With the colder, wetter, darker days of autumn and winter, it seems like the perfect time to grab a good book, snuggle in with a warm beverage and a warm blanket, and lose oneself in new thoughts and adventures.
I received some great book ideas from my readers, and shared some of them in a post on Thanksgiving Day. This is a continuation of that list. As before, where I have no direct knowledge of the book or author, I am relying on descriptions given at amazon.com.
The Hunger Games trilogy by Suzanne Collins – Publishers Weekly describes the first book of the series as a “gripping story set in a post-apocalyptic world where a replacement for the United States demands a tribute from each of its territories: two children to be used as gladiators in a televised fight to the death.” Reader reviews repeatedly comment on how once you start, you can’t put the book down. One reviewer states that the books are “Brutal, but engaging!”
To Kill a Mockingbird by Harper Lee – the amazon.com review says, “Set in the small Southern town of Maycomb, Alabama, during the Depression, To Kill a Mockingbird follows three years in the life of 8-year-old Scout Finch, her brother, Jem, and their father, Atticus – three years punctuated by the arrest and eventual trial of a young black man accused of raping a white woman… a tough and tender novel of race, class, justice, and the pain of growing up.”
The Poisonwood Bible or anything by Barbara Kingsolver – amazon.com states that “The Poisonwood Bible is a story told by the wife and four daughters of Nathan Price, a fierce, evangelical Baptist who takes his family and mission to the Belgian Congo in 1959… a suspenseful epic of one family's tragic undoing and remarkable reconstruction over the course of three decades in postcolonial Africa.” Other Kingsolver novels: The Bean Trees, Pigs in Heaven, Prodigal Summer, and The Lacuna.
Anything by John Irving including A Prayer for Owen Meany, The World According to Garp, and The Cider House Rules.
Bel Canto by Ann Patchett – this story takes place in South America, and begins at a lavish birthday party being held by the country’s vice president. Roxane Coss, an American opera diva, is on hand to perform for the gathering. It’s a beautiful evening until the guests are taken hostage by a group of terrorists. As one amazon.com reviewer comments, “I thought Bel Canto might evolve into an oppressive hostage story, but instead, it is an amazing study of human beings, their universality, and idealized love - certainly a beautiful song.”
Frank McCourt’s memoir trilogy: Angela’s Ashes, Teacher Man and ‘Tis. A compelling story of the author’s life journey, told with “eloquence, exuberance, and remarkable forgiveness.”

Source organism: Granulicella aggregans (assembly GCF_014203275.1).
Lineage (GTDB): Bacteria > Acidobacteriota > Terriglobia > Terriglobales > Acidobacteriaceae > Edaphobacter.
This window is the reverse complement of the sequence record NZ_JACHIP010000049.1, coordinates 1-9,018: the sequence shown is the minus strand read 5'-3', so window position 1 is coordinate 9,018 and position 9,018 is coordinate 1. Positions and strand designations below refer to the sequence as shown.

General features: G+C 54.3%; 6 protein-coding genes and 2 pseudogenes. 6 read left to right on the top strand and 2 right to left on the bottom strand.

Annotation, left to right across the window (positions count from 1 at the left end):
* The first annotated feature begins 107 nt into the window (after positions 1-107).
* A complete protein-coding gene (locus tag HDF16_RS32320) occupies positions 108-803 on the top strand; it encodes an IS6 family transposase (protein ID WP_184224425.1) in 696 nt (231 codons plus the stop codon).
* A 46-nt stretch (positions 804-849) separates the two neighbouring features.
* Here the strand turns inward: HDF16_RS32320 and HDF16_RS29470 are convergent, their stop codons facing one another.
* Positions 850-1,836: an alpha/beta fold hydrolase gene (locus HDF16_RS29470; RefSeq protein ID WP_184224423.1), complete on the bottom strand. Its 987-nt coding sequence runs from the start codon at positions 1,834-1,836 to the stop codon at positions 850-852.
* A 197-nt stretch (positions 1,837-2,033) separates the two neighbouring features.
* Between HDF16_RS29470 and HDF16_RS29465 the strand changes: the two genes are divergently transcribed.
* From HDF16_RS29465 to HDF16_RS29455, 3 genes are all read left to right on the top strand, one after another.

Don Quixote by Miguel De Cervantes – amazon.com tells us that the book’s main character Don Quixote “has become so entranced reading tales of chivalry that he decides to turn knight errant himself. In the company of his faithful squire, Sancho Panza, these exploits blossom in all sorts of wonderful ways.” One version, translated by John Ormsby, is available on Kindle for $0.99 here, but you get extra points if you read the book in Spanish.
Anything by Tom Robbins including Even Cowgirls Get the Blues, Jitterbug Perfume, Still Life with Woodpecker, and Skinny Legs and All.
The Book Thief by Markus Zusak – per amazon.com, “Set during World War II in Germany, Markus Zusak’s groundbreaking new novel is the story of Liesel Meminger, a foster girl living outside of Munich. Liesel scratches out a meager existence for herself by stealing when she encounters something she can’t resist – books.” Reviewer Judy Rose at amazon.com warns us “… read it only if you don’t mind really sad things, you like sad things, or if you just want to read one of the greatest books of the millennium.”
Half Broke Horses and The Glass Castle by Jeannette Walls — While The Glass Castle is a heavier memoir of the author’s unconventional upbringing, Half Broke Horses is a bio of Walls’ grandmother Lily, slightly fictionalized and written in the first person. Publishers Weekly describes Lily as “a spirited heroine, fiercely outspoken against hypocrisy and prejudice, a rodeo rider and fearless breaker of horses, and a ruthless poker player.”
Anything by Sue Grafton, particularly her Kinsey Milhone mysteries, beginning with A is for Alibi, and so far spanning throughV is for Vengeance.
So there you have it. Plenty of good reading to get you through the winter. Thanks to everyone who sent in suggestions. I appreciate your
P.S. -- Have more good reading ideas? Feel free to post them in the comments.